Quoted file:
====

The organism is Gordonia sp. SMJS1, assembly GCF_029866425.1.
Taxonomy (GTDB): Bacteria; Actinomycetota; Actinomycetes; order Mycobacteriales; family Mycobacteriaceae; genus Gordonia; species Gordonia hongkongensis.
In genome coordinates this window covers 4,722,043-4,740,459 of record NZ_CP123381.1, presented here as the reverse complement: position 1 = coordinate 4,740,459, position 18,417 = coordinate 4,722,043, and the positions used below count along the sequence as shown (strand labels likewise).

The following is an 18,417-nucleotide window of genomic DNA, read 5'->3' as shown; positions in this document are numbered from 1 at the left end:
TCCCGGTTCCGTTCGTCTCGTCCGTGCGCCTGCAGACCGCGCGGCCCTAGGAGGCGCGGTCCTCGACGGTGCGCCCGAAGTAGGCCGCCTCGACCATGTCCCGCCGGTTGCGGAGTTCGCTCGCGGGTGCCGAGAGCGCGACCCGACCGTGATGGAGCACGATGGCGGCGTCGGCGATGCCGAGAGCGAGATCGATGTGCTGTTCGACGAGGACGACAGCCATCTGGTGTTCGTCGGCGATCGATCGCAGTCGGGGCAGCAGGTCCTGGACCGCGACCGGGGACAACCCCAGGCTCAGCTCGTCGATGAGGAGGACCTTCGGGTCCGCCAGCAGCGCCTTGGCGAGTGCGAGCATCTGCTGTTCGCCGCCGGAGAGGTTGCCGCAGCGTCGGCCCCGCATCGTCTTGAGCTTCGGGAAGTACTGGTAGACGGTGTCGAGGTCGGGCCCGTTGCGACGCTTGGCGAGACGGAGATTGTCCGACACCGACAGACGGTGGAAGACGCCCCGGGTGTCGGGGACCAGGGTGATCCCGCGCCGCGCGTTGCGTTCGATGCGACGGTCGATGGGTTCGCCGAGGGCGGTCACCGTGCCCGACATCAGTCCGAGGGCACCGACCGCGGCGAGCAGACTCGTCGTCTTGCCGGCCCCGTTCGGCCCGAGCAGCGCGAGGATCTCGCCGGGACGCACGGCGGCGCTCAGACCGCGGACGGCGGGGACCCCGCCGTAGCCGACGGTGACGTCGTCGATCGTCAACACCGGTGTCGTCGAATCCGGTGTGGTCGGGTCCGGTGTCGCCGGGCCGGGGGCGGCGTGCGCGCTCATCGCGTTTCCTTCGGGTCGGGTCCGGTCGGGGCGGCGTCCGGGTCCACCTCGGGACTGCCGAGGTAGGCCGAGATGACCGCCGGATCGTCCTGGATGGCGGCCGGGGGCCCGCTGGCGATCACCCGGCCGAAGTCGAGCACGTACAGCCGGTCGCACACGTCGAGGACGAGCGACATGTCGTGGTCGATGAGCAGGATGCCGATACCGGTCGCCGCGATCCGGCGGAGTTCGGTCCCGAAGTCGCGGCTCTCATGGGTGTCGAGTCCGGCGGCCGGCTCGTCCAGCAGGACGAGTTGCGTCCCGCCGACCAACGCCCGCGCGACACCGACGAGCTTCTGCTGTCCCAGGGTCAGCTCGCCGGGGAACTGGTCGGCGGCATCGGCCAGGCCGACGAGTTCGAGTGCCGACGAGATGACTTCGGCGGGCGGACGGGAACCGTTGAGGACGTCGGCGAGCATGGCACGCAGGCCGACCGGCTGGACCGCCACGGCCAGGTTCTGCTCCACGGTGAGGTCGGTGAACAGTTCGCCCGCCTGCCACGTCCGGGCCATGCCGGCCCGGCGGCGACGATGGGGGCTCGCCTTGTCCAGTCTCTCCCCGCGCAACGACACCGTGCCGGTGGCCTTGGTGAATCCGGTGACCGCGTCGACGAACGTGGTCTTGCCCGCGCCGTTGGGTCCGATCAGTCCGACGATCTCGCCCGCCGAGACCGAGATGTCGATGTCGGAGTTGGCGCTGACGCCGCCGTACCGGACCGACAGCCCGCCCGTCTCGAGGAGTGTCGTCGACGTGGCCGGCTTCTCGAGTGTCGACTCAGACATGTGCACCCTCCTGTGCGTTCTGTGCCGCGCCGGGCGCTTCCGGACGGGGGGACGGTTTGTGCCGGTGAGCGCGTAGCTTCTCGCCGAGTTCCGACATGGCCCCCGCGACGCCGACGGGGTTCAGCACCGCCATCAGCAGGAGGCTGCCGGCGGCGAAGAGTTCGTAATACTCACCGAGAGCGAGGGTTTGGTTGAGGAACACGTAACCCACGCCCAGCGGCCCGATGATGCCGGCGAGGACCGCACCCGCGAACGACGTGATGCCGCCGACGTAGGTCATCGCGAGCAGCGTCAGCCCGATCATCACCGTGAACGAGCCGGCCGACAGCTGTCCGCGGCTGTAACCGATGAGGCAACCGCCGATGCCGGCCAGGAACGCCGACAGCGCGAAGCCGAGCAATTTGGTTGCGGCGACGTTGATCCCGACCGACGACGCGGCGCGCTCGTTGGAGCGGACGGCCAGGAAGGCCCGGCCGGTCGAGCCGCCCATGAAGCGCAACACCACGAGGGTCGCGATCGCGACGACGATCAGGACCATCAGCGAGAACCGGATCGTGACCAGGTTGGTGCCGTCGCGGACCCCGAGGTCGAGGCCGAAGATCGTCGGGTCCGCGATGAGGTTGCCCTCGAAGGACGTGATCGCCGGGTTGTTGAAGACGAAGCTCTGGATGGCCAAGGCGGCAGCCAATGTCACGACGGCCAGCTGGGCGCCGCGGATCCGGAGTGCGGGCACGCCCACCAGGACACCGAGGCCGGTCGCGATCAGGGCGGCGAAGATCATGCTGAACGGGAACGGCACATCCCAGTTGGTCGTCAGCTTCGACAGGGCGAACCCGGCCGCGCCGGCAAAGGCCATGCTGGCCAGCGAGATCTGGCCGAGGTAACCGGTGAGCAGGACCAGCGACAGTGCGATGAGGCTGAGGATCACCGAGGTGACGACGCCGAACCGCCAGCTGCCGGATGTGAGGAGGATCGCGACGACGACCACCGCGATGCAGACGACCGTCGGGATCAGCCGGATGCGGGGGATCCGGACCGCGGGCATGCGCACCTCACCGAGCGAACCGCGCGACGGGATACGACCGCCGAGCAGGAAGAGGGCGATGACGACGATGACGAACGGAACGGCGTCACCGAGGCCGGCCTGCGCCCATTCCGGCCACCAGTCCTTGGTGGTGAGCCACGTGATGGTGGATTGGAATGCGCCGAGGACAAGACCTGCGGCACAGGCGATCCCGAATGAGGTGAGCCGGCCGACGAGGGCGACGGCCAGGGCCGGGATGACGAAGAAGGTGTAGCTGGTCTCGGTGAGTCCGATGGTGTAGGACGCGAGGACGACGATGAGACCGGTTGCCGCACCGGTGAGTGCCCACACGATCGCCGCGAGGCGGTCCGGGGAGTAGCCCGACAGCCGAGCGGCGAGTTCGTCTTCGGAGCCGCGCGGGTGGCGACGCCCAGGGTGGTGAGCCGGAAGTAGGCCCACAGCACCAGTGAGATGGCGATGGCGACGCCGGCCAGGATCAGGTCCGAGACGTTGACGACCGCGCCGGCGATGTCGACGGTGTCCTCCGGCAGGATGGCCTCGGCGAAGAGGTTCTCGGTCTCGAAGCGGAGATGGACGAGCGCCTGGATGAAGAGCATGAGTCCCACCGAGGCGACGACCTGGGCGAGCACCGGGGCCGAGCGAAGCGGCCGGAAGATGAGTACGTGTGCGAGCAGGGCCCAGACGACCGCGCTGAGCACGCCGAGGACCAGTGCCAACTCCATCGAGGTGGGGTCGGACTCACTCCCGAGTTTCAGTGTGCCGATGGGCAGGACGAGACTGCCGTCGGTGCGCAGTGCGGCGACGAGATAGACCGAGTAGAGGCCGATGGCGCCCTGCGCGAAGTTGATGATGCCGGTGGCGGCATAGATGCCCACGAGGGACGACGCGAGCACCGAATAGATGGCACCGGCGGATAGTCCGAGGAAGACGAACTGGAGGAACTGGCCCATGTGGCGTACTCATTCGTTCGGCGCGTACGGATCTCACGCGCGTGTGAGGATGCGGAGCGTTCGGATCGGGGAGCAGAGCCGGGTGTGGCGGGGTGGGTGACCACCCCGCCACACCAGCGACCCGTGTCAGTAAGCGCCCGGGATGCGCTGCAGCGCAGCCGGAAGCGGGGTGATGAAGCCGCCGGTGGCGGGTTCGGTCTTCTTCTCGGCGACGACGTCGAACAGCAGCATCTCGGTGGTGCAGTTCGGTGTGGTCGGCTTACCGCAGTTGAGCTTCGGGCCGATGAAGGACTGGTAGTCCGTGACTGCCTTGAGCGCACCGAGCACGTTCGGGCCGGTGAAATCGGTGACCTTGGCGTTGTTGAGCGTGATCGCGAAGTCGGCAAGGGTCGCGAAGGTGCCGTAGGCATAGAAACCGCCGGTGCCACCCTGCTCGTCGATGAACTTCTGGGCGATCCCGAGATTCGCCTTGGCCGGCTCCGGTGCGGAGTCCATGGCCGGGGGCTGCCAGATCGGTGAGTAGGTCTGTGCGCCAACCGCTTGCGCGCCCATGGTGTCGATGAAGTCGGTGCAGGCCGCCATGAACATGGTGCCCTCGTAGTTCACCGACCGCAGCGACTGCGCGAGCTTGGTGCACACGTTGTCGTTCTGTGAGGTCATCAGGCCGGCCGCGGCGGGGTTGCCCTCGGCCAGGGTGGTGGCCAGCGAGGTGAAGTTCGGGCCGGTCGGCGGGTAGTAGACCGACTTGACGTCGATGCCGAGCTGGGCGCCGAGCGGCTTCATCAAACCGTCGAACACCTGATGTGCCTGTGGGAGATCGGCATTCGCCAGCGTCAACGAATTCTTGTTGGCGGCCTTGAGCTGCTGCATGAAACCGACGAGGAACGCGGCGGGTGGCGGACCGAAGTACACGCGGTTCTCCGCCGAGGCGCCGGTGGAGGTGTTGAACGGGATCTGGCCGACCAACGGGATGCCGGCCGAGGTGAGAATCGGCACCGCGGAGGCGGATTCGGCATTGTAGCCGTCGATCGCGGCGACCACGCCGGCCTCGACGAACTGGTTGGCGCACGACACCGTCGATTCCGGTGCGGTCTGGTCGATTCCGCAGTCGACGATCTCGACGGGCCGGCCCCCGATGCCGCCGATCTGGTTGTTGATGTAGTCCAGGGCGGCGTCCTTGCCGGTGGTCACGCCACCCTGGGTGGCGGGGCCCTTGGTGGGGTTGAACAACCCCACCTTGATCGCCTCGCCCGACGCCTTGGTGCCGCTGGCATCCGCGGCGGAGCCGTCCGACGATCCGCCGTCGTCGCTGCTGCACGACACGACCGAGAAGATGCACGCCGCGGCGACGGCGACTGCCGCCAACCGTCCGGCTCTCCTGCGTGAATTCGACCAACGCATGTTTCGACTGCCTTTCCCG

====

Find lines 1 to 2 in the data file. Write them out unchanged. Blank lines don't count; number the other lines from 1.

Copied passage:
The organism is Gordonia sp. SMJS1, assembly GCF_029866425.1.
Taxonomy (GTDB): Bacteria; Actinomycetota; Actinomycetes; order Mycobacteriales; family Mycobacteriaceae; genus Gordonia; species Gordonia hongkongensis.